Senegal: Top Court Overturns Election Delay


Thousands of people gathered in Dakar on February 17 for a silent march to demand that the government uphold the election calendar. On February 16, Senegalese President Macky Sall had announced that he would abide by the Constitutional Council’s decision to organize elections “as soon as possible.”

The declaration comes in the wake of days of protests against the postponement of the much-awaited polls. The demonstrations saw deadly violence from state forces, leading to the deaths of three young people.

On February 15, the Constitutional Council, the country’s chief election authority, overturned a presidential decree that had postponed the presidential elections scheduled for February 25.

On February 3, President Macky Sall had revoked a November 26 decree that had set the date for the elections. On February 5, the National Assembly voted to adopt a law that would delay the polls until December 15, and have Macky Sall remain in office as president until his successor was chosen.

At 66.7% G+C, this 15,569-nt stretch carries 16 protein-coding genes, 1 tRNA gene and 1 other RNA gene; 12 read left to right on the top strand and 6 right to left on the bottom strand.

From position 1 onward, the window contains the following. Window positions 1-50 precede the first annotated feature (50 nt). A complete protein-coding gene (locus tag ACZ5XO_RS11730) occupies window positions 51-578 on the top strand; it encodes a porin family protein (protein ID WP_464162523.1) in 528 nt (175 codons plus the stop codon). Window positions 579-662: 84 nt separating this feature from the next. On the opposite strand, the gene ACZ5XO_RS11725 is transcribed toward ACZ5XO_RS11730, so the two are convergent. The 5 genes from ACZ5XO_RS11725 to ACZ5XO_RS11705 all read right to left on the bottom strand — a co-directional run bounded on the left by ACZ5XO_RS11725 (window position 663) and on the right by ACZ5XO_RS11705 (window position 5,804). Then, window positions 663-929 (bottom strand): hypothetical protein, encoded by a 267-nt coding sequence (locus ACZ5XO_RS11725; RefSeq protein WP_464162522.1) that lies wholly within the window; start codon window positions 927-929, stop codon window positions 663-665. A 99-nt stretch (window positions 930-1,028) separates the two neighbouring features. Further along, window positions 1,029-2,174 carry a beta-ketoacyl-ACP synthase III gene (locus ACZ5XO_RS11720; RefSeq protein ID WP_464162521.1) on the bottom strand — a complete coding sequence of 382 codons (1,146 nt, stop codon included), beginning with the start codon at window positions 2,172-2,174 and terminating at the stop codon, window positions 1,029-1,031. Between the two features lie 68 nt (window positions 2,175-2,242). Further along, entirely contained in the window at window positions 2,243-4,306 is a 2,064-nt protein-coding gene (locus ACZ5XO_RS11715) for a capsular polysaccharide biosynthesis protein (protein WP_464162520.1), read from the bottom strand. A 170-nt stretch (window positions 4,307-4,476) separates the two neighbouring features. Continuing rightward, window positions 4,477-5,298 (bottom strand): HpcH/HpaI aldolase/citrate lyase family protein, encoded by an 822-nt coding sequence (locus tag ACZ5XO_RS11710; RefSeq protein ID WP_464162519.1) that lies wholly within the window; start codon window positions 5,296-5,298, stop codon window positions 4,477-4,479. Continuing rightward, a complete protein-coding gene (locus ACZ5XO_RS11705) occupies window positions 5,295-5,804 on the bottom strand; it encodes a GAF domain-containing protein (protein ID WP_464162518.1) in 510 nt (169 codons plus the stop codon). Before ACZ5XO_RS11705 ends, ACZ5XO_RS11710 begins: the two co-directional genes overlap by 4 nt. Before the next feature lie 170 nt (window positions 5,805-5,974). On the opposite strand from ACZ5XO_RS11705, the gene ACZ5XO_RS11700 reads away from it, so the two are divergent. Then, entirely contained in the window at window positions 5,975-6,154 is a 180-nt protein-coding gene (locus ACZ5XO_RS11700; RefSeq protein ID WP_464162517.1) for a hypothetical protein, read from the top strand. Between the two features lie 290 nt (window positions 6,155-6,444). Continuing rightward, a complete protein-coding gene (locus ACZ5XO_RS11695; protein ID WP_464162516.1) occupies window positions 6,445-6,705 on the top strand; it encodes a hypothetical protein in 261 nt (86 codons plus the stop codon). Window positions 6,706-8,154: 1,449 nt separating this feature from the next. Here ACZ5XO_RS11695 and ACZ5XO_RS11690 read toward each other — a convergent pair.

The seven judges of the Constitutional Council ruled on February 15 that both actions were unconstitutional. While noting the “impossibility” of holding the election on the initially announced date, barely 10 days away, the authority “invited the competent authorities to hold it as soon as possible.”

“The President of the Republic intends to fully implement the decision of the Constitutional Council,” read an official statement by the government issued on February 16.

Peoples Dispatch / Globetrotter News Service

Peoples Dispatch is an international media project with the mission of bringing to you voices from people’s movements and organizations across the globe. Globetrotter is an international syndication service for print and digital publications across the Earth.

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